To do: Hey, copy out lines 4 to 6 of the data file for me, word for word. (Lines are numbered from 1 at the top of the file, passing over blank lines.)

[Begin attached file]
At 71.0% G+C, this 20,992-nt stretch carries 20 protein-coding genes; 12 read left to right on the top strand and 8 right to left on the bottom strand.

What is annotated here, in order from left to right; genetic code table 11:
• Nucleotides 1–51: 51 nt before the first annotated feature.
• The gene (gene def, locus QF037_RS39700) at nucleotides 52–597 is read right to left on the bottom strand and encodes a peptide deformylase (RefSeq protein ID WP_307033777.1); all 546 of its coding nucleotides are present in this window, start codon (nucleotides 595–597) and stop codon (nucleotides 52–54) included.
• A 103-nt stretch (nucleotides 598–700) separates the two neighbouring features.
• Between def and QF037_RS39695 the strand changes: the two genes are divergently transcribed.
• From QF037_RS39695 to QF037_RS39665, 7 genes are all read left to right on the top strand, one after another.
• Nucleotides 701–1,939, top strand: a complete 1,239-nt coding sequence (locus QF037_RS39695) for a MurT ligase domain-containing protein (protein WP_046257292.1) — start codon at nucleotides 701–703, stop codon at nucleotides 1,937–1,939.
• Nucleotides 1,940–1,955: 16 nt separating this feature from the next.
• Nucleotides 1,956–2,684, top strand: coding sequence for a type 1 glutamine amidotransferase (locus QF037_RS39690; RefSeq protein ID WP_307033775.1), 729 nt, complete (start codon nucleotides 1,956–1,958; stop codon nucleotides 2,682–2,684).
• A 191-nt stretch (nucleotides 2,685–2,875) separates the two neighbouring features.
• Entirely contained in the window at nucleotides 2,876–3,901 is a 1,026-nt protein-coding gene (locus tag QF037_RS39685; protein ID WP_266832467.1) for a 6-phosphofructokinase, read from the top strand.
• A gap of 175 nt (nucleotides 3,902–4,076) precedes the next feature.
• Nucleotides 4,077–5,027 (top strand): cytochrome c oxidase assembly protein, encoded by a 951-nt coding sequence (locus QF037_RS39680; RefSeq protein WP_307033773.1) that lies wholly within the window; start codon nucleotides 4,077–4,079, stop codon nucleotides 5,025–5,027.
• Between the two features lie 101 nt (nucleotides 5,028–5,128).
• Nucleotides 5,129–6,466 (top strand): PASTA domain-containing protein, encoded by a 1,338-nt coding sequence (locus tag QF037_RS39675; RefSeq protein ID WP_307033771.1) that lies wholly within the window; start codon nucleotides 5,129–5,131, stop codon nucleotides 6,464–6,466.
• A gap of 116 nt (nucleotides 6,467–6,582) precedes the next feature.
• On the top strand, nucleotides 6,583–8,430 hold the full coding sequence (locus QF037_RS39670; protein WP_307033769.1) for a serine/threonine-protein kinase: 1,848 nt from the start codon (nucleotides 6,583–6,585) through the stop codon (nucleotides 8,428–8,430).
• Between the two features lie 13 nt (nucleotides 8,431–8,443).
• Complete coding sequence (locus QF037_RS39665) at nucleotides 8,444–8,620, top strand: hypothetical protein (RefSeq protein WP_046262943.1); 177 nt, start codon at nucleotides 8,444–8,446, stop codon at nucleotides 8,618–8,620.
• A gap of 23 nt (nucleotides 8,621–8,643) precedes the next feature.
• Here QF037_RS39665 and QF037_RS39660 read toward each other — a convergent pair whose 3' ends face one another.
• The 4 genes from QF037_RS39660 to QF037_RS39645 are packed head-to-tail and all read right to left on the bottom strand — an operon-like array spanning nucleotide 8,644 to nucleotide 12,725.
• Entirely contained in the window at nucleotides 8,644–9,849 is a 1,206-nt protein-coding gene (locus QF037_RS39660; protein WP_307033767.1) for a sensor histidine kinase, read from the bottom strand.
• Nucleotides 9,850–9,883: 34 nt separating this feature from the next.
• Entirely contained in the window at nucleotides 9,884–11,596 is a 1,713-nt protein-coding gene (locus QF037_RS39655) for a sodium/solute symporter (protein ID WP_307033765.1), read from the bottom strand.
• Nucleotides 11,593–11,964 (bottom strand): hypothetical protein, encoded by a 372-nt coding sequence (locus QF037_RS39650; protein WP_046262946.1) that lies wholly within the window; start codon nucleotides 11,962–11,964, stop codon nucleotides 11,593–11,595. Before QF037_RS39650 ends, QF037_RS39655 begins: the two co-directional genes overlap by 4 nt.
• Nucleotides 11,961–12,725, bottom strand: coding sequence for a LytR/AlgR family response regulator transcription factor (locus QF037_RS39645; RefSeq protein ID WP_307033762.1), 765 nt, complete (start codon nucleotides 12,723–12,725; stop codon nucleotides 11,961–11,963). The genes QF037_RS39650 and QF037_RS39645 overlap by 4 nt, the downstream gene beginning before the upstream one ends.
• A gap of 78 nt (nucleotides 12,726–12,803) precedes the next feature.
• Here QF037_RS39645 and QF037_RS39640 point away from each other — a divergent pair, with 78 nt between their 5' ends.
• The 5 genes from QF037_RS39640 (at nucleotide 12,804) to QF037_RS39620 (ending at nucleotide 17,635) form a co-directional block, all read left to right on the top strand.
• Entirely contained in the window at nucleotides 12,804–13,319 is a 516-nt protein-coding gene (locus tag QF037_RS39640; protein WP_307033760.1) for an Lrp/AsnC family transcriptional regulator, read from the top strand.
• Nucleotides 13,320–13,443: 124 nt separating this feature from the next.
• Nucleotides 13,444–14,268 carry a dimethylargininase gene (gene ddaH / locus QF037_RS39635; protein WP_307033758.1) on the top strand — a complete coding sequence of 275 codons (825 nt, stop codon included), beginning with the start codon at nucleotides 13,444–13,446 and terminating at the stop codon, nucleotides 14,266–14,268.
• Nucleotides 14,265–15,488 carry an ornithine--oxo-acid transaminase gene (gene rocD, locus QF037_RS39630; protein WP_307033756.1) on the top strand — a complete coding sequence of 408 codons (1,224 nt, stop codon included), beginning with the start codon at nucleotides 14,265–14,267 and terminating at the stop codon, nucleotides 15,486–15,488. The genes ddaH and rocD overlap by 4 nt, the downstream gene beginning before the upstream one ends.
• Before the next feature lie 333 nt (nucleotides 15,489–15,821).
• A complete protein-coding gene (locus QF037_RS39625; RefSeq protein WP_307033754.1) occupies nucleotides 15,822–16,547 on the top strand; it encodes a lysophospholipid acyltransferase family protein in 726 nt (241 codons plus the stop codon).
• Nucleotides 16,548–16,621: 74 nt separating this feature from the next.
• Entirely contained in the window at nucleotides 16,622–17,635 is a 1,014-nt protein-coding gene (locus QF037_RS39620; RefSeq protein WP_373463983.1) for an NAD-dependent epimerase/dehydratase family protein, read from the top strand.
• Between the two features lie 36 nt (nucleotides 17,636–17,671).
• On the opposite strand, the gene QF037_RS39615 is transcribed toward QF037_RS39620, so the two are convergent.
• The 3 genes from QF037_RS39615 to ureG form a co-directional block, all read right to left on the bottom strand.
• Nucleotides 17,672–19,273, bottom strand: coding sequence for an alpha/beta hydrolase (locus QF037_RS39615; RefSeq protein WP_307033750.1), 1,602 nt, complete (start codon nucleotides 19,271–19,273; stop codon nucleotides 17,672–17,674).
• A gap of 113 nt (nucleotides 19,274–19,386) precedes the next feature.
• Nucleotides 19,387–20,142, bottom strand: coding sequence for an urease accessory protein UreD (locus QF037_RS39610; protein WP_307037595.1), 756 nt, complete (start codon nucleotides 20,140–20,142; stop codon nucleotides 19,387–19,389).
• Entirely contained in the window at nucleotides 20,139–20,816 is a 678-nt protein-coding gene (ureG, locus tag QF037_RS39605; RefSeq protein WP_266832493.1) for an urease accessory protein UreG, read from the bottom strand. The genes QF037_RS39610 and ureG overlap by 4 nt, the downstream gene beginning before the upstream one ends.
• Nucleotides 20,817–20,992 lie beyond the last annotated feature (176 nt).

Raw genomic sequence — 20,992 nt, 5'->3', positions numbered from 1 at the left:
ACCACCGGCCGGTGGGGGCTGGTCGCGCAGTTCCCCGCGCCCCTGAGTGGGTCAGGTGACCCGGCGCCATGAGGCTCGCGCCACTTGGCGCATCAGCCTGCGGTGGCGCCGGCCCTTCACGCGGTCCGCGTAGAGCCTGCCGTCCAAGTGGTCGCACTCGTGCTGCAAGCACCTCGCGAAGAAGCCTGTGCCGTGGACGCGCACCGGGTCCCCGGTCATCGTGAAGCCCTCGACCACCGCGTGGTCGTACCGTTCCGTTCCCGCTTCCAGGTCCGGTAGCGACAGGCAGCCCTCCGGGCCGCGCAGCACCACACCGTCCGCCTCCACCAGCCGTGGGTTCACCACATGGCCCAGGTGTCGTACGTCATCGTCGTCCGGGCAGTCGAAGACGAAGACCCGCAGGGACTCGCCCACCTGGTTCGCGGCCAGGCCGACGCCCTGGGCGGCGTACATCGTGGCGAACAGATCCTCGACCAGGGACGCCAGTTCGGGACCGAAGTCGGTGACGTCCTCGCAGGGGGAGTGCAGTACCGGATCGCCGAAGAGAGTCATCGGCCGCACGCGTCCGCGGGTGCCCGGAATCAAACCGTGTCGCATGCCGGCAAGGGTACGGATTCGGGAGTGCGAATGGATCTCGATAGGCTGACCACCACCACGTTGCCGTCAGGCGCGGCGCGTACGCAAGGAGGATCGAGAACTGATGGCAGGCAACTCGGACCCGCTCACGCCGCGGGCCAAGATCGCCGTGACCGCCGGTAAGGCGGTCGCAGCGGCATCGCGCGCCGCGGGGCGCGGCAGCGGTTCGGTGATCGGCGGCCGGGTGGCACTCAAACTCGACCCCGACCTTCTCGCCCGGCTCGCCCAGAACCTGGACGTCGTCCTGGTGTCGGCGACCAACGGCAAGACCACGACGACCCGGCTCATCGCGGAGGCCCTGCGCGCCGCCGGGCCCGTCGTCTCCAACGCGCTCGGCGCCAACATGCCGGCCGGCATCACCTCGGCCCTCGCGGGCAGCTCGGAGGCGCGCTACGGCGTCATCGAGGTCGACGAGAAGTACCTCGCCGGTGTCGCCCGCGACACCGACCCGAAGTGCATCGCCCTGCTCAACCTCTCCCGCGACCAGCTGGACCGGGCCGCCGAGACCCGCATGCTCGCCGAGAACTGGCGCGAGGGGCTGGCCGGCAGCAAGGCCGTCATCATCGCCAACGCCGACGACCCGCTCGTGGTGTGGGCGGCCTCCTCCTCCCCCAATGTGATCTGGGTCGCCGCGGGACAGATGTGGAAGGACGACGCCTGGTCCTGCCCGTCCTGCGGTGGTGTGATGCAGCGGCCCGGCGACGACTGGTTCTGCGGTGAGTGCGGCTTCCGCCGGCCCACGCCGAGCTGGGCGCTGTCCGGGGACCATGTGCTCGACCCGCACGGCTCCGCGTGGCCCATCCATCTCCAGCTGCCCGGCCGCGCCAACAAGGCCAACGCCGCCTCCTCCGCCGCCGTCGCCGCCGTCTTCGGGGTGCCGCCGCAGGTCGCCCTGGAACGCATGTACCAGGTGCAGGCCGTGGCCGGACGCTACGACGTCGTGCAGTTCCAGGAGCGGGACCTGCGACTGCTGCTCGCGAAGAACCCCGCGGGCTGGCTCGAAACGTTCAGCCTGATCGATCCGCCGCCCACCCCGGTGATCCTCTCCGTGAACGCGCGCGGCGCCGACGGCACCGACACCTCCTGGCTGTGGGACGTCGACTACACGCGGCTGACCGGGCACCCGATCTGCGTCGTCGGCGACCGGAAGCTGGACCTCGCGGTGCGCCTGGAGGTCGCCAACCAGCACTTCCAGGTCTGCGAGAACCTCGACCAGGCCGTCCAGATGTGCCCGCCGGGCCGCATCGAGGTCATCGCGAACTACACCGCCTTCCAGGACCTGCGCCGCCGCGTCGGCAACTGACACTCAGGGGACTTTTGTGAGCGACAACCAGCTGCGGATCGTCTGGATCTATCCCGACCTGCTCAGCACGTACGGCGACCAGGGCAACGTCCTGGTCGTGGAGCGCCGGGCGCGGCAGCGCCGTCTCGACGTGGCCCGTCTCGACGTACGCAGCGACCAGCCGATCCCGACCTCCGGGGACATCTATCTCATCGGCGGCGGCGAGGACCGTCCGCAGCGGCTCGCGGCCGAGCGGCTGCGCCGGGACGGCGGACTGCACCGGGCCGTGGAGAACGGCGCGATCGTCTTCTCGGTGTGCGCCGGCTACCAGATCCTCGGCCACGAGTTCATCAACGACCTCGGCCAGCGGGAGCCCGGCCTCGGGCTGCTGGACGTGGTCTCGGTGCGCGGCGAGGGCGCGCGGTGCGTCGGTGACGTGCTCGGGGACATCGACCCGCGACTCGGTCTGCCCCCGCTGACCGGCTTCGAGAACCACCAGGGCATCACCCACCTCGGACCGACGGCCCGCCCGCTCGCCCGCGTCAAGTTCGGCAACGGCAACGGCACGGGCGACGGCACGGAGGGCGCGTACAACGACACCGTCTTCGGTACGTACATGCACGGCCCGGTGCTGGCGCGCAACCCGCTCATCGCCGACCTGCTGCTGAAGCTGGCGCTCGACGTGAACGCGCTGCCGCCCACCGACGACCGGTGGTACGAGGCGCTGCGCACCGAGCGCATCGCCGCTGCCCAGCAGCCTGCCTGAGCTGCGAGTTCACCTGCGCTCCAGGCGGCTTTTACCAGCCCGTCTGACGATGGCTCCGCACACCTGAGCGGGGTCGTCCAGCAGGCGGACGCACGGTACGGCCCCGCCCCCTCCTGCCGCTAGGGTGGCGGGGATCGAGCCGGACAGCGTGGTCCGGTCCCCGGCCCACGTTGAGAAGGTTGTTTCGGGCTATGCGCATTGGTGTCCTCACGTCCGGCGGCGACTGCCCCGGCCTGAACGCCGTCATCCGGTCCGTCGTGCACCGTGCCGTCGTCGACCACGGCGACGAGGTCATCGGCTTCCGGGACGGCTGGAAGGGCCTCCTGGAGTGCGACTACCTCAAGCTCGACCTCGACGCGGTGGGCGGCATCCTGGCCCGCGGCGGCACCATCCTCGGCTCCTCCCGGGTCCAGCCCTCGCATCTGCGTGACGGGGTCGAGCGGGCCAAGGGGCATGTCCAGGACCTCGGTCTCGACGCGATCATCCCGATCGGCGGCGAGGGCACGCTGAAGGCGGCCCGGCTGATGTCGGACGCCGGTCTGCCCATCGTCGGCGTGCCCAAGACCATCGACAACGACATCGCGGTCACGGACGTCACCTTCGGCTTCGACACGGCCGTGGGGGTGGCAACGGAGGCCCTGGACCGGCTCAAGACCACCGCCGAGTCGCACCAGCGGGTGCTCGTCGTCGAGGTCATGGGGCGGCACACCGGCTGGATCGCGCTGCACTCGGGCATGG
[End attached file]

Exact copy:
• The gene (gene def, locus QF037_RS39700) at nucleotides 52–597 is read right to left on the bottom strand and encodes a peptide deformylase (RefSeq protein ID WP_307033777.1); all 546 of its coding nucleotides are present in this window, start codon (nucleotides 595–597) and stop codon (nucleotides 52–54) included.
• A 103-nt stretch (nucleotides 598–700) separates the two neighbouring features.
• Between def and QF037_RS39695 the strand changes: the two genes are divergently transcribed.